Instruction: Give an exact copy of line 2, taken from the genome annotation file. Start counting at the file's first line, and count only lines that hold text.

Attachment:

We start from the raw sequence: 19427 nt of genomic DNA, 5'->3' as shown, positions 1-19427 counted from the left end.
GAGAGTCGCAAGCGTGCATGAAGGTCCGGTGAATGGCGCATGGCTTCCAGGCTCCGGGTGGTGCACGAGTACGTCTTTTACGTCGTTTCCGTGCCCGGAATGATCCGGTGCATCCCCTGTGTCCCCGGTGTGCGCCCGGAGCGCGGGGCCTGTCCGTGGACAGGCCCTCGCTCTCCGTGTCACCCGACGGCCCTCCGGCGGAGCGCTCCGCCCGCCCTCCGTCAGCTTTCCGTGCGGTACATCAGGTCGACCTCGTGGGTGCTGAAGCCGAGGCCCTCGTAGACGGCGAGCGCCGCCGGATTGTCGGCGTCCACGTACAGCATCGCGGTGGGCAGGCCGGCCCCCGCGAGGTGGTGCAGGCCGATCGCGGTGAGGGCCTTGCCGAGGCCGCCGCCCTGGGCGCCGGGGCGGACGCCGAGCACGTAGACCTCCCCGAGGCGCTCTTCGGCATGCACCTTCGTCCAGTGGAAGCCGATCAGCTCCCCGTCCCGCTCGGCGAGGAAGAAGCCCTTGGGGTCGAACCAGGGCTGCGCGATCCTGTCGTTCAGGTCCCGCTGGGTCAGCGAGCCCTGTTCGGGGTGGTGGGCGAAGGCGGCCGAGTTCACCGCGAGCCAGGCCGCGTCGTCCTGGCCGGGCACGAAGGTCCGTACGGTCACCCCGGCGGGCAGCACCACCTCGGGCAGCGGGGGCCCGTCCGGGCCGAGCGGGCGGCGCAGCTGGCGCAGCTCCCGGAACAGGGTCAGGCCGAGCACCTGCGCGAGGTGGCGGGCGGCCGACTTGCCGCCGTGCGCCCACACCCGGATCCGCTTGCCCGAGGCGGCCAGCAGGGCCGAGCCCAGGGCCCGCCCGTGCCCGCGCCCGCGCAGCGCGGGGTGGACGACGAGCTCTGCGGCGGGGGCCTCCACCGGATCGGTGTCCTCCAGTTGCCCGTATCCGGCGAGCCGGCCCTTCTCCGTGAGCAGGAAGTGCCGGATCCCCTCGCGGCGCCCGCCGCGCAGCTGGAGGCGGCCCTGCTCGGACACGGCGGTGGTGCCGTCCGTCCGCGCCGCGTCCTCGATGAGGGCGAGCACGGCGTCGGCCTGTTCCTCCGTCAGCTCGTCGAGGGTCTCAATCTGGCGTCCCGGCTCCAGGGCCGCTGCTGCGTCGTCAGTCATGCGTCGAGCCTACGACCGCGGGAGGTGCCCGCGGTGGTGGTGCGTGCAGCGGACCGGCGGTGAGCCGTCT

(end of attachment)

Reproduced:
GAGAGTCGCAAGCGTGCATGAAGGTCCGGTGAATGGCGCATGGCTTCCAGGCTCCGGGTGGTGCACGAGTACGTCTTTTACGTCGTTTCCGTGCCCGGAATGATCCGGTGCATCCCCTGTGTCCCCGGTGTGCGCCCGGAGCGCGGGGCCTGTCCGTGGACAGGCCCTCGCTCTCCGTGTCACCCGACGGCCCTCCGGCGGAGCGCTCCGCCCGCCCTCCGTCAGCTTTCCGTGCGGTACATCAGGTCGACCTCGTGGGTGCTGAAGCCGAGGCCCTCGTAGACGGCGAGCGCCGCCGGATTGTCGGCGTCCACGTACAGCATCGCGGTGGGCAGGCCGGCCCCCGCGAGGTGGTGCAGGCCGATCGCGGTGAGGGCCTTGCCGAGGCCGCCGCCCTGGGCGCCGGGGCGGACGCCGAGCACGTAGACCTCCCCGAGGCGCTCTTCGGCATGCACCTTCGTCCAGTGGAAGCCGATCAGCTCCCCGTCCCGCTCGGCGAGGAAGAAGCCCTTGGGGTCGAACCAGGGCTGCGCGATCCTGTCGTTCAGGTCCCGCTGGGTCAGCGAGCCCTGTTCGGGGTGGTGGGCGAAGGCGGCCGAGTTCACCGCGAGCCAGGCCGCGTCGTCCTGGCCGGGCACGAAGGTCCGTACGGTCACCCCGGCGGGCAGCACCACCTCGGGCAGCGGGGGCCCGTCCGGGCCGAGCGGGCGGCGCAGCTGGCGCAGCTCCCGGAACAGGGTCAGGCCGAGCACCTGCGCGAGGTGGCGGGCGGCCGACTTGCCGCCGTGCGCCCACACCCGGATCCGCTTGCCCGAGGCGGCCAGCAGGGCCGAGCCCAGGGCCCGCCCGTGCCCGCGCCCGCGCAGCGCGGGGTGGACGACGAGCTCTGCGGCGGGGGCCTCCACCGGATCGGTGTCCTCCAGTTGCCCGTATCCGGCGAGCCGGCCCTTCTCCGTGAGCAGGAAGTGCCGGATCCCCTCGCGGCGCCCGCCGCGCAGCTGGAGGCGGCCCTGCTCGGACACGGCGGTGGTGCCGTCCGTCCGCGCCGCGTCCTCGATGAGGGCGAGCACGGCGTCGGCCTGTTCCTCCGTCAGCTCGTCGAGGGTCTCAATCTGGCGTCCCGGCTCCAGGGCCGCTGCTGCGTCGTCAGTCATGCGTCGAGCCTACGACCGCGGGAGGTGCCCGCGGTGGTGGTGCGTGCAGCGGACCGGCGGTGAGCCGTCT